http://www.jimdunlop.com/product/535q-cry-baby-multi-wah

    535Q Cry Baby inductor.gif

    Digi-Key has over 125,000 inductor types. If you sort for in stock and 500-700 mH, you get three:

    http://www.digikey.com/product-search/en/inductors-coils-chokes/fixed-inductors/196627?k=&FV=fff40003,fff80013,4c02c7,4c0466,4c0475,4c0476&mnonly=0&newproducts=0&ColumnSort=0&page=1&stock=1&quantity=0&ptm=0&fid=0&pageSize=500

    $2.62 plus shipping

    None of these are low profile radial-mount torroids, but it's a place to start.

    ak
     
    Last edited: Apr 29, 2016
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  9. Alec_t

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    Less than 1uA rms according to LTspice. And the inductance value isn't critical. 500mH gives much the same frequency response as 660mH.
    Here's the sim file if anyone wants to play.
     
  10. AnalogKid

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    According to the guys who developed the replacement/expanded device, they changed from 500mH to 535 mH because "it just sounded better".

    ak
     
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  11. GopherT

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    I'd like to know what exactly sounded better. The audio output or the fact that one of the guys stumbled upon a 535 mH part at a lower price - so the profit sounded better.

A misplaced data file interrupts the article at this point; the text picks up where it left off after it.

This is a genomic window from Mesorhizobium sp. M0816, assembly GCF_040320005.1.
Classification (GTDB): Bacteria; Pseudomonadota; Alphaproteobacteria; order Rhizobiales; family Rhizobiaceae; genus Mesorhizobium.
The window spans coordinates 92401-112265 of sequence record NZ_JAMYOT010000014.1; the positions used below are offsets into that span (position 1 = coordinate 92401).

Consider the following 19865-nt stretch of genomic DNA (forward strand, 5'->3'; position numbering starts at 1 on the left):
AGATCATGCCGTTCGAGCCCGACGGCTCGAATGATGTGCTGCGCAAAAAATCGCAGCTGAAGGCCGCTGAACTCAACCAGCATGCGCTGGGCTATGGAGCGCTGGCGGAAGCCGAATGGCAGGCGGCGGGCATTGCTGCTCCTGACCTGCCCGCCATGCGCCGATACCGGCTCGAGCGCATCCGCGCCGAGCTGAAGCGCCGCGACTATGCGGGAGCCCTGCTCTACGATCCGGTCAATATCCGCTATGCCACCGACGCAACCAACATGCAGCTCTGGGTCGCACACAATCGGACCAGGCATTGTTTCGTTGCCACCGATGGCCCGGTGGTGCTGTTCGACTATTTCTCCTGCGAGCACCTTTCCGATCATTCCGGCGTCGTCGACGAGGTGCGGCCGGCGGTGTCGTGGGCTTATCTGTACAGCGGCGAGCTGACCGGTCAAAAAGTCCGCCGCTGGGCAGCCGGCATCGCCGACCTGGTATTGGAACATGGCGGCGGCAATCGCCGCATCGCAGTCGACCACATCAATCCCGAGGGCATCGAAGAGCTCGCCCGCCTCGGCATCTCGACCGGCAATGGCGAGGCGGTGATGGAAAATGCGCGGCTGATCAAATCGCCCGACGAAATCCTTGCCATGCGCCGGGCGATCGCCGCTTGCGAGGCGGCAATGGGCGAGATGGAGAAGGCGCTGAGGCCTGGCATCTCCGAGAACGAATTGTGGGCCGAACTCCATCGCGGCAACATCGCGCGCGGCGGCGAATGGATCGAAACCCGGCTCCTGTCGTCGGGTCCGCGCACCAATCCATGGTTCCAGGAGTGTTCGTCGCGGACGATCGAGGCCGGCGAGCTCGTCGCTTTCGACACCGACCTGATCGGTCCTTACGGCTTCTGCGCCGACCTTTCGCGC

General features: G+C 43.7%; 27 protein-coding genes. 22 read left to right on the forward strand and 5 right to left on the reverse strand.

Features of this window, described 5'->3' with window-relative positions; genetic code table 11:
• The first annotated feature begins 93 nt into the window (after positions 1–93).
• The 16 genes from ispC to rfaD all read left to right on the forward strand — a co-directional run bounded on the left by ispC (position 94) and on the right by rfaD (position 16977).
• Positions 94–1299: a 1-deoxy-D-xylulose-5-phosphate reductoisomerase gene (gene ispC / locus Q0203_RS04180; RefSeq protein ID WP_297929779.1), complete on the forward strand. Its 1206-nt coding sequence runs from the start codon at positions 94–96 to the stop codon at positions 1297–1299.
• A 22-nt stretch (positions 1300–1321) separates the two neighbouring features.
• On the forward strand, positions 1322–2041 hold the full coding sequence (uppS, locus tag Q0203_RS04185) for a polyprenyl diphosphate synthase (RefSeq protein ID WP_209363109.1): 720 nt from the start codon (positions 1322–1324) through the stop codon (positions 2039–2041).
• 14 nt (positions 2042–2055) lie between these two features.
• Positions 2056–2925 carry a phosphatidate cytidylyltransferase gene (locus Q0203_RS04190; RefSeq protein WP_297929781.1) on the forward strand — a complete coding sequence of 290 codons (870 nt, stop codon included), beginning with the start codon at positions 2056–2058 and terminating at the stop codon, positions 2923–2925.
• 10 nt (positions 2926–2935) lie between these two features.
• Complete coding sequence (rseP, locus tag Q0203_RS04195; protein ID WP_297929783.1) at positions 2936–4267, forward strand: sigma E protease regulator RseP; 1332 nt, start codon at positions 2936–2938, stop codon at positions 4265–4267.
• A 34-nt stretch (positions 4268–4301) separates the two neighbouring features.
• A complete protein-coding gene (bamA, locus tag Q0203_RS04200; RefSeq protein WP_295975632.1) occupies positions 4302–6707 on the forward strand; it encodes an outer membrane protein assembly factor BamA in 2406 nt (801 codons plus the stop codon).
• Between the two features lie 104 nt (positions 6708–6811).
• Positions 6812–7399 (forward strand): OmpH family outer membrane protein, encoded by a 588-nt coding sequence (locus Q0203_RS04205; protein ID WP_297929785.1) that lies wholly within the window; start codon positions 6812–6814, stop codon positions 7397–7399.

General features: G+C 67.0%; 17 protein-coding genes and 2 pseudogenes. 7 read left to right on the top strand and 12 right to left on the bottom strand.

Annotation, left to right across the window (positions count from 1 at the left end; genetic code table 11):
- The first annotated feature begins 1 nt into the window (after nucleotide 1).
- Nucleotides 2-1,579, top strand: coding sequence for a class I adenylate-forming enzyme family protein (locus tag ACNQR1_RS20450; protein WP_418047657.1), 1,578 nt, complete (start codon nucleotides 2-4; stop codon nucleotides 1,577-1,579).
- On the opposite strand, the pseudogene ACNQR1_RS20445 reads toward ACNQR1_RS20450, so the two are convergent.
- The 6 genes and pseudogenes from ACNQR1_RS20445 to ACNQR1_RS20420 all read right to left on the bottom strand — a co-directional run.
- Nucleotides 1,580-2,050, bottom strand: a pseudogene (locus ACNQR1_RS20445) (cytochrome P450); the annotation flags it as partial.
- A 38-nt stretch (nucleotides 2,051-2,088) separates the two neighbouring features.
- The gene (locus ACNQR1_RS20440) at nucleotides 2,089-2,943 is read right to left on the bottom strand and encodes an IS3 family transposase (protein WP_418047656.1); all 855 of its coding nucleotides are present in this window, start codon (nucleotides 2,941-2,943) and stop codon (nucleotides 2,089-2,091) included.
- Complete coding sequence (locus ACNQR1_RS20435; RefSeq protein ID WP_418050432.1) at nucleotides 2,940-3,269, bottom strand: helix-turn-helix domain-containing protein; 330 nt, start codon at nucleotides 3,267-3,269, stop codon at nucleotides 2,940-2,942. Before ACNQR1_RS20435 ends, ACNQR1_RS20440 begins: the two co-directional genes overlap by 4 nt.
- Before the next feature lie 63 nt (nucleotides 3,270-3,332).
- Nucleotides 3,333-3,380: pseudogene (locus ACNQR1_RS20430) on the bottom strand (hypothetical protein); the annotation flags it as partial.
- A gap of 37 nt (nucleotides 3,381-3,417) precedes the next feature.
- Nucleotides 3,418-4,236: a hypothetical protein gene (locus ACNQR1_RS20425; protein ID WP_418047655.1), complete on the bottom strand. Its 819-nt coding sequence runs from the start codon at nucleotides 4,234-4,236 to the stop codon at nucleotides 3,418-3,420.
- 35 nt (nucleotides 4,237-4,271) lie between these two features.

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  12. AnalogKid

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    In the same way my sister cannot see the physics of the world around her the way I do, I can't hear music the way she does - and she's only semi-pro. A small open-frame torroid with that high an inductance value is a full-custom or modified-standard part, not a catalog item. Can a 5% change in inductance value affect the Q enough to affect the notch enough affect the sound enough to be perceived and evaluated by a trained pro - absolutely.

    Guitar people are nutzoid about their effects boxes. They buy salvaged 301's from Russia because they think those decades-old chips sound better than new ones, and they want that sound in their fuzz box. For a friend, I took his box, removed the chip, and replaced it with a DIP socket so we could go back and forth between a 301 and 741. Turns out that I *can* hear the difference. Also turned out that I didn't care, but he did.

    ak